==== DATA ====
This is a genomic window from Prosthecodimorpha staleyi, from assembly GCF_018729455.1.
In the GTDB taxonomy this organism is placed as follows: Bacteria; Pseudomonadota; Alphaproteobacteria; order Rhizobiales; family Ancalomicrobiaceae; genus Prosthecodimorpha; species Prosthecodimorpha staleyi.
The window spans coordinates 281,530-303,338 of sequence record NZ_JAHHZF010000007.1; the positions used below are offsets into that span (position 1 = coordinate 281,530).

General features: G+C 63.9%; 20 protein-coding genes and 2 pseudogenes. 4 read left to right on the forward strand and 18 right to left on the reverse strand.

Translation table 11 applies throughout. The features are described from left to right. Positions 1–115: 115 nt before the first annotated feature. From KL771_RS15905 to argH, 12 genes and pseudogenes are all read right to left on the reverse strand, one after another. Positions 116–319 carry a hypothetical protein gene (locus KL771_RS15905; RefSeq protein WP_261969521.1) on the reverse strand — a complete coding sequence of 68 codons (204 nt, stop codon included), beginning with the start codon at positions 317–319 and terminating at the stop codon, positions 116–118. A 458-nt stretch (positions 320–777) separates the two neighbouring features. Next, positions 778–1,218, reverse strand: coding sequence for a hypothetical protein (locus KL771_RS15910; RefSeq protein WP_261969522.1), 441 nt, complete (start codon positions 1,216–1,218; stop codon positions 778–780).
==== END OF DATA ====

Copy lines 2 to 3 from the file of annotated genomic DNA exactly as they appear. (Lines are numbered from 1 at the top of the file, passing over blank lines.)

In the GTDB taxonomy this organism is placed as follows: Bacteria; Pseudomonadota; Alphaproteobacteria; order Rhizobiales; family Ancalomicrobiaceae; genus Prosthecodimorpha; species Prosthecodimorpha staleyi.
The window spans coordinates 281,530-303,338 of sequence record NZ_JAHHZF010000007.1; the positions used below are offsets into that span (position 1 = coordinate 281,530).